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Anglican Consultative Council to consider global safeguarding guidelines next year

Posted on: September 10, 2018 8:32 PM
The Secretary General of the Anglican Communion, Dr Josiah Idowu-Fearon, with members of the Anglican Consultative Council Standing Committee and staff during their annual meeting at the Anglican Communion Office in London last week.
Photo Credit: ACNS

Members of the Anglican Consultative Council (ACC) will discuss global safeguarding guidelines when they meet next year in Hong Kong. The guidelines are being drawn up by an international Anglican Safe Church Commission, which was established by the Council when it last met in 2016, in the Zambian capital Lusaka. The guidelines will be finalised when the Commission next meet in November and will be made available in English, French, Portuguese and Spanish.

The Commission’s progress was reported to the Standing Committee of the ACC last week during its annual meeting in London. The guidelines will cover five areas: pastoral support, effective response, the practice of pastoral ministry, suitability for ministry, and a culture of safety.

At the first meeting of the Commission, “a number of challenges were identified, not least different understandings of terminology associated with safe church and safeguarding, and the reality that the Provinces of the Anglican Communion are at different stages of response to the need to enhance the safety of all people within Anglican churches, especially children, young people and vulnerable adults,” the Commission’s Chair, senior Australian lawyer Garth Blake, said in a written report to the Standing Committee.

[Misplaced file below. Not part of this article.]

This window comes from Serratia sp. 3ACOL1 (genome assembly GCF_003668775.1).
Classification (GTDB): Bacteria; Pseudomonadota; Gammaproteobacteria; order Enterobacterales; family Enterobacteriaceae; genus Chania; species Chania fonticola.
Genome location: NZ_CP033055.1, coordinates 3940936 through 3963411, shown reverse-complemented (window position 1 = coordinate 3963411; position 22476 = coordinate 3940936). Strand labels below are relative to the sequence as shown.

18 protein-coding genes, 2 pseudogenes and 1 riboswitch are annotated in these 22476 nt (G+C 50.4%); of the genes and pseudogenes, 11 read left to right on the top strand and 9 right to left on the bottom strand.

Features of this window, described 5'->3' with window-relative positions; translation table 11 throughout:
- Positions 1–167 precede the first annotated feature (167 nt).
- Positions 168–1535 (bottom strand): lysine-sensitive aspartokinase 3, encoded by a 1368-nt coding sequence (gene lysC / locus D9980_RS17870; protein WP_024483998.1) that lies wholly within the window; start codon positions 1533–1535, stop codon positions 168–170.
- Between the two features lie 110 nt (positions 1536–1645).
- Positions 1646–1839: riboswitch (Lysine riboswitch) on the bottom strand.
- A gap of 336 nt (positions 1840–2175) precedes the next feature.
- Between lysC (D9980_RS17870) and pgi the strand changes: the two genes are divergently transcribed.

The Anglican Communion is made up of 39 autonomous independent-but-interdependent national and regional Churches. The Anglican Consultative Council cannot dictate policy to the Provinces, but Standing Committee members spoke of the need to ensure “that every Province is doing everything it feasibly can in this area”.

The guidelines will include a template protocol for disclosure of “ministry suitability information” between the Churches of the Anglican Communion, to ensure that abusers and alleged abusers are unable to avoid investigation or punishment by moving between Provinces.

Standing Commitee members described the Safe Church Commission’s work as “a matter of very, very high priority for the Communion.”

In addition to guidelines and the suitability for ministry protocol, the Safe Church Commission will also produce theological material to accompany the guidelines, which are being designed to “enhance the safety of all persons, especially children, young people and vulnerable adults, within the Provinces of the Anglican Communion,” Mr Blake said in his report.